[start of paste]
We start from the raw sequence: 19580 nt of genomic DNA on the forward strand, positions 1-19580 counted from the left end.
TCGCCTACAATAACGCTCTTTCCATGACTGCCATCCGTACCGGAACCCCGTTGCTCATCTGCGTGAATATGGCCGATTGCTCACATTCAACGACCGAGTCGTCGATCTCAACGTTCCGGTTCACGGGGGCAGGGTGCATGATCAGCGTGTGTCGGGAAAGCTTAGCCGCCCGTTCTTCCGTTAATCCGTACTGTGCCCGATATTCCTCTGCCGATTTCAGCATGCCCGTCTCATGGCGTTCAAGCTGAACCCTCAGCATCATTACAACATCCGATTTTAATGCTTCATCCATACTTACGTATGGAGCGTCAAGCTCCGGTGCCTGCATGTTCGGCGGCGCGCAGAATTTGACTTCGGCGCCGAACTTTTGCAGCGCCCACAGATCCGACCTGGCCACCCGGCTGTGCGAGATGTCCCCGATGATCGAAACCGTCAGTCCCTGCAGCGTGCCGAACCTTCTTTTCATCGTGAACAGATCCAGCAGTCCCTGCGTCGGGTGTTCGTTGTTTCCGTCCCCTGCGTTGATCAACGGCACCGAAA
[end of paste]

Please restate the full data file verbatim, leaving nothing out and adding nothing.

We start from the raw sequence: 19580 nt of genomic DNA on the forward strand, positions 1-19580 counted from the left end.
TCGCCTACAATAACGCTCTTTCCATGACTGCCATCCGTACCGGAACCCCGTTGCTCATCTGCGTGAATATGGCCGATTGCTCACATTCAACGACCGAGTCGTCGATCTCAACGTTCCGGTTCACGGGGGCAGGGTGCATGATCAGCGTGTGTCGGGAAAGCTTAGCCGCCCGTTCTTCCGTTAATCCGTACTGTGCCCGATATTCCTCTGCCGATTTCAGCATGCCCGTCTCATGGCGTTCAAGCTGAACCCTCAGCATCATTACAACATCCGATTTTAATGCTTCATCCATACTTACGTATGGAGCGTCAAGCTCCGGTGCCTGCATGTTCGGCGGCGCGCAGAATTTGACTTCGGCGCCGAACTTTTGCAGCGCCCACAGATCCGACCTGGCCACCCGGCTGTGCGAGATGTCCCCGATGATCGAAACCGTCAGTCCCTGCAGCGTGCCGAACCTTCTTTTCATCGTGAACAGATCCAGCAGTCCCTGCGTCGGGTGTTCGTTGTTTCCGTCCCCTGCGTTGATCAACGGCACCGAAA